How A Front Derailleur Works
In order to service and fine-tune the front derailleur, we need to understand how it works. This article helps give a basic understanding of how front derailleurs work to aid you as you work on servicing your own front derailleur.
The front derailleur is the mechanism that shifts the chain on bike with more than one front chainring. There are many different makes and models, but they all share the same basic design and functionality. Front derailleurs are attached to the bike with either a clamp or bracket.
The derailleur has a cage that forms a box around the chain. The cage is attached to a linkage system called the parallelogram, similar to a rear derailleur. For mechanical-type derailleurs, the linkage is held and moved by a cable. A wound spring in the linkage moves the cage in the opposite direction when the cable is released. An electric derailleur uses a small motor to move the cage.
Shifting only occurs if the rider is pedaling. When shifting outward, the chain is flexed to the right and begins to rise up from the pedaling action. Modern chainrings are designed with shift ramps and features to help pick up the chain as it moves outward. Inward shifts occur in a similar manner. The cage pushes the chain from behind, where it is engaged on the ring. The cage continues to push inward until the chain begins to fall off the larger ring. The smaller ring catches and engages the chain.
Like a rear derailleur, the front derailleur will have limit screws marked ‘H’ and ‘L’. These screws are used to stop the cage at the extreme ends of travel. The end of the limit screw strikes the linkage, and this stops cage travel. The ‘L’ screws determines the amount of innermost cage travel. Tightening the ‘L’ screw will restrict the limit on the left side. The ‘H’ screw determines the outermost cage travel. Tightening the ‘H’ screw will restrict the limit on the right side.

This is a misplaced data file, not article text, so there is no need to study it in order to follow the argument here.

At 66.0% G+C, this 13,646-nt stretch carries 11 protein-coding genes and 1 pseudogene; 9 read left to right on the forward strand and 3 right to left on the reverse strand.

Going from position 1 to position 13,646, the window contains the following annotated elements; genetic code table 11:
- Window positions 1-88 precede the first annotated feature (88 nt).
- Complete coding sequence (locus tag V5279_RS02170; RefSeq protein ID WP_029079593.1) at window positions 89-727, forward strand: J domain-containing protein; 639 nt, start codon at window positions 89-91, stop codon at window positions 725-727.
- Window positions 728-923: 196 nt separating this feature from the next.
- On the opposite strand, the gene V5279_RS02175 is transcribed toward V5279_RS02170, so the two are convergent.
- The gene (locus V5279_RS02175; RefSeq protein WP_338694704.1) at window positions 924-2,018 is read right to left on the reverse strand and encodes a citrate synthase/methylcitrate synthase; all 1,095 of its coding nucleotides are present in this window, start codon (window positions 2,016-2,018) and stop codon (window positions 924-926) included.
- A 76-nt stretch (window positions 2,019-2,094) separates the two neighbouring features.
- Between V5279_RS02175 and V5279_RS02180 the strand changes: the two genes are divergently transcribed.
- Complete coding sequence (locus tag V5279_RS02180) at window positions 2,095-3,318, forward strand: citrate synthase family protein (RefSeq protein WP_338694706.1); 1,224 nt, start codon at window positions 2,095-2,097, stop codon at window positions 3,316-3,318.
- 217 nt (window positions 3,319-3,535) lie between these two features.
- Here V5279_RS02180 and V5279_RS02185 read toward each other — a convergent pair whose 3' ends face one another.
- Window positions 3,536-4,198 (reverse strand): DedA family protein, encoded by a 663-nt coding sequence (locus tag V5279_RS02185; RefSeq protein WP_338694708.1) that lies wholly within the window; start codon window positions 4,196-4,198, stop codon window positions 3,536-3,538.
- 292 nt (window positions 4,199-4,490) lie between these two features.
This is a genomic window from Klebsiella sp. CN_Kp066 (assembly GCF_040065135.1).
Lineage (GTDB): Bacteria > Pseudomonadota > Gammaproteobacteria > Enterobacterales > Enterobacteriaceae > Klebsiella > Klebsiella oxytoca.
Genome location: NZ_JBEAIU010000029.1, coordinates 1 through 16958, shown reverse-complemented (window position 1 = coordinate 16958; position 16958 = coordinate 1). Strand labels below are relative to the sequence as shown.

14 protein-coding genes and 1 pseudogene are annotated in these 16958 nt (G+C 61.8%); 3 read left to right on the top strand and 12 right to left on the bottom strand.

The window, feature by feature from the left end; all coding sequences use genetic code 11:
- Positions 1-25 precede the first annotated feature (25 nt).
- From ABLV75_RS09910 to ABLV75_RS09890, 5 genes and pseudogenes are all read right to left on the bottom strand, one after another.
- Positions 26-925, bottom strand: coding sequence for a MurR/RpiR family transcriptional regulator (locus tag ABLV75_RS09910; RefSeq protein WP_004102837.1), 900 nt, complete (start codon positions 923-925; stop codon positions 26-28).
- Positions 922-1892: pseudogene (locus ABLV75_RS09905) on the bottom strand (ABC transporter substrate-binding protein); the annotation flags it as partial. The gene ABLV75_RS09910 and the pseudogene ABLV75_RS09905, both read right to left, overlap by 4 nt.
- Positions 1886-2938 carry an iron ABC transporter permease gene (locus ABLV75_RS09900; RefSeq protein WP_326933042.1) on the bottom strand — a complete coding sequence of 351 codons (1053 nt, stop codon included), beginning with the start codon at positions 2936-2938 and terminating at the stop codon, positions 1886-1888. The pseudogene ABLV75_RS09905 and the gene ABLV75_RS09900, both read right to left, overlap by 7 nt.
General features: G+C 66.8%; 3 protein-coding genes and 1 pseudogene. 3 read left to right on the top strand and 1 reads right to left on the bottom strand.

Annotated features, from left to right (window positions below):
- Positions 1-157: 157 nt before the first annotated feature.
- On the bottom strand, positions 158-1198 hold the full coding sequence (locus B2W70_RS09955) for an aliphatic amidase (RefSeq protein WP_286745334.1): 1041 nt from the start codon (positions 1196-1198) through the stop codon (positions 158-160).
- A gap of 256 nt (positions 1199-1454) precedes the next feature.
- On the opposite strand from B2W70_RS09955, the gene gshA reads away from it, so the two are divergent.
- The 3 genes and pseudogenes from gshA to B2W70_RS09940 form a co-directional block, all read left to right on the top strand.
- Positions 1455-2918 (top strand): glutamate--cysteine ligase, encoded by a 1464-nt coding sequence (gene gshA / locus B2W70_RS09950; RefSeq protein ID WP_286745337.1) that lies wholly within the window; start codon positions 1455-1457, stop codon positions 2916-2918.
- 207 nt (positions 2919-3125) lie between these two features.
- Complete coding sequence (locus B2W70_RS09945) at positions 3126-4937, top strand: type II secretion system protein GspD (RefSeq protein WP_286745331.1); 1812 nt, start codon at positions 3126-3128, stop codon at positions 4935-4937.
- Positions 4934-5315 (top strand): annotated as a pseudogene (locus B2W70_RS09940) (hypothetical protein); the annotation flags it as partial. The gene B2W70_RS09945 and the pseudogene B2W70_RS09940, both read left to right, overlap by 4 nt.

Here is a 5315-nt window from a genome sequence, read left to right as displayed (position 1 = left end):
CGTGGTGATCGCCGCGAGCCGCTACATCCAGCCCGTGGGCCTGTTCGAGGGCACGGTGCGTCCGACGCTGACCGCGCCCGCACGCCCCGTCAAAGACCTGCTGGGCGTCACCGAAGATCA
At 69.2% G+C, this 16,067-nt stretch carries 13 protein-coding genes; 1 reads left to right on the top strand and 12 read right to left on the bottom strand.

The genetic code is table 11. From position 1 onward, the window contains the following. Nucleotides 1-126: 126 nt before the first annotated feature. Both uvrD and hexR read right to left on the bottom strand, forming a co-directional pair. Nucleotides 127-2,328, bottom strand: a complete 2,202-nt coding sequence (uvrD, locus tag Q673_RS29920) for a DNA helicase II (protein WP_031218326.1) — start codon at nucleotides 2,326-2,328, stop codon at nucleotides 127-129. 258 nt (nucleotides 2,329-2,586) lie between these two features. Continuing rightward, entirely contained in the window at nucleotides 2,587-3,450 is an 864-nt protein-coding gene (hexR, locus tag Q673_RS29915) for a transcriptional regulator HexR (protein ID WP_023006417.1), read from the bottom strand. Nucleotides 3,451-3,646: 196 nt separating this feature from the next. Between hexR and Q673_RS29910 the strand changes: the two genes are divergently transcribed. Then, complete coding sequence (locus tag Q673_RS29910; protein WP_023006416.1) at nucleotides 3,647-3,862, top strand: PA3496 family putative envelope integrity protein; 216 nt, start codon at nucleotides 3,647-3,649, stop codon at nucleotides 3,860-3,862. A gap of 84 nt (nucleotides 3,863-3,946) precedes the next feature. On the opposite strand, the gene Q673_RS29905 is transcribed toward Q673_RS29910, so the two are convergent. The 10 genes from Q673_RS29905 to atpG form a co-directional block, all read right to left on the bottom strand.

Height & Rotation
Some derailleur designs allow for adjustment to the height of the cage. The outer cage should clear the largest chainring by 2 to 3 millimeters. Another adjustment for certain designs is cage rotation. Generally, the cage is set parallel to the rings. However, direct-mount systems do not allow for rotation.
Front shifting systems can use indexing similar to the rear derailleur. The movement of the cage is correlated to the movement of the cable. Shift levers designed for indexing move the cable in small pre-determined increments. Similar to the rear derailleur, a barrel adjuster is used to control the cable length. Turning the barrel adjuster counter-clockwise effectively shortens the housing, moving the cage to the right. Turning the barrel adjuster clockwise effectively lengthens the housing, moving the cage to the left.
These are the basics of the front derailleur.